Tax-exempt Back To School Shopping

Back to school sales-tax holiday begins. Here’s everything that’s covered

Article originally published on: https://www.clickorlando.com/

Florida’s sales tax holiday runs July 25 through Aug. 7

ORLANDO, Fla. – Florida’s annual back-to-school sales tax holiday starts Monday with clothes, school supplies, computers and more sales tax-free for two weeks. From Monday, July 25 to Sunday, Aug. 7, sales tax will not be charged on:
  • Clothes, footwear and some accessories costing $100 or less ( i.e. shirts, pants, dresses, coats, socks, backpacks)
  • School supplies costing $50 or less (i.e. pencils, pens, notebooks)
  • Personal computers and some computer accessories costing $1,500 or less (i.e. computers, printers, microphones, software)
Also new for this year, learning aids costing $30 or less will also be sales tax-free. That includes:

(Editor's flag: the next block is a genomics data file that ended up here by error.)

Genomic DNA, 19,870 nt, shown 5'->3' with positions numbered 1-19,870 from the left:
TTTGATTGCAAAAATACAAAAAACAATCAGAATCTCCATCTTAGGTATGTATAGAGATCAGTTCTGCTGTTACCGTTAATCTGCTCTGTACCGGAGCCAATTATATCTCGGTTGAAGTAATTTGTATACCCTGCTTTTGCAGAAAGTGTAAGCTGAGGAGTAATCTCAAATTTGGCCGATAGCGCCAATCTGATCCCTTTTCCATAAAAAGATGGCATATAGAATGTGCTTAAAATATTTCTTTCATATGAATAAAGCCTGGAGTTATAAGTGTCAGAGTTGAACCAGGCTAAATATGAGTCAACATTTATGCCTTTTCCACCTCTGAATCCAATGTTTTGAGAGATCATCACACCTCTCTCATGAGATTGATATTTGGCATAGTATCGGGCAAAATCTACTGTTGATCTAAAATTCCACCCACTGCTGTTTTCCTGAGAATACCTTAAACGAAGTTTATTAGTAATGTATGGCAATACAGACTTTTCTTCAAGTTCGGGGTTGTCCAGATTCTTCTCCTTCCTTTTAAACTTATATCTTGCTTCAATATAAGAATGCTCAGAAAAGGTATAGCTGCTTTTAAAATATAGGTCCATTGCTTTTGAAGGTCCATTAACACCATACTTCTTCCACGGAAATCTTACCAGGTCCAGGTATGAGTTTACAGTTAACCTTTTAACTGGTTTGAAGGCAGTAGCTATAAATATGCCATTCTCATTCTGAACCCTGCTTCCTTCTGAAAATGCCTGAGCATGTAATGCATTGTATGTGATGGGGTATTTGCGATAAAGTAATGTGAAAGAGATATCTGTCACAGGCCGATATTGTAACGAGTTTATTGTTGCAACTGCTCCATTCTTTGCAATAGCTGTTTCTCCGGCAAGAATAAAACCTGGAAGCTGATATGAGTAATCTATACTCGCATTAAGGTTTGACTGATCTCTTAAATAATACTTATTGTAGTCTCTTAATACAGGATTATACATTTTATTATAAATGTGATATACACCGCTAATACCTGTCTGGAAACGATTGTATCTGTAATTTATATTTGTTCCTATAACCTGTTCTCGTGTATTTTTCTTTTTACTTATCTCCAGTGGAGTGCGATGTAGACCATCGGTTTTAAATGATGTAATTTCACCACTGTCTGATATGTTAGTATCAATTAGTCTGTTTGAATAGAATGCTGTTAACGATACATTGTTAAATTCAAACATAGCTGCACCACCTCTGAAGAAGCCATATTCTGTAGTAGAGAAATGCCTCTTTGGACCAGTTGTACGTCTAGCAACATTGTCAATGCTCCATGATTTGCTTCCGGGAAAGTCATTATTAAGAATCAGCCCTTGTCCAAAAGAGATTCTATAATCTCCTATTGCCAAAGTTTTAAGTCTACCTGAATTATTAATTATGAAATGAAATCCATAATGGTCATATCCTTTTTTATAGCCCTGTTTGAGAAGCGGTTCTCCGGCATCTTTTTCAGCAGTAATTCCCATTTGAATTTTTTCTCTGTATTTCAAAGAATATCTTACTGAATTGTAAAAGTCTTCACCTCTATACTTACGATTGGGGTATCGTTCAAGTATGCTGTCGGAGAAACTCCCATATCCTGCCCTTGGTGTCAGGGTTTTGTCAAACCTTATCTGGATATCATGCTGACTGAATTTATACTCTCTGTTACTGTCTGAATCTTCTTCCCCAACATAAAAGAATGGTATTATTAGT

• Electronic books
  • Flashcards
  • Matching games
  • Memory games
  • Jigsaw puzzles
  • Stacking or nesting books
  • Toys that teach reading or math skills
The sales tax exemption does not apply to products sold at a theme park, entertainment complex, hotel or resort or airport. Andrus McGregor said she’s looking forward to going school shopping for her daughter during Florida’s back-to-school sales tax holiday. “Who would not welcome a time when they can save?” she said. McGregor said especially now with rising rates of inflation and a time when many people are working harder to make ends meet. “When you can save money that’s a good deal,” she said. “I’m going to need it anyway because I’m looking forward to my daughter becoming a biologist and If I can save for college for her now, that’s a plus.” Evelyn Crayton said she’s waiting to do her school supply shopping during the sales tax holiday period, too. She’s shopping for her nieces and nephews. “Everybody needs some help, some relief right now,” Crayton said. “Everything is so high now. We’re just barely trying to survive. So anything is good, anything with a good discount is good.” The full list of tax-exempt items is in the document from the Florida Dept. of Revenue below:  

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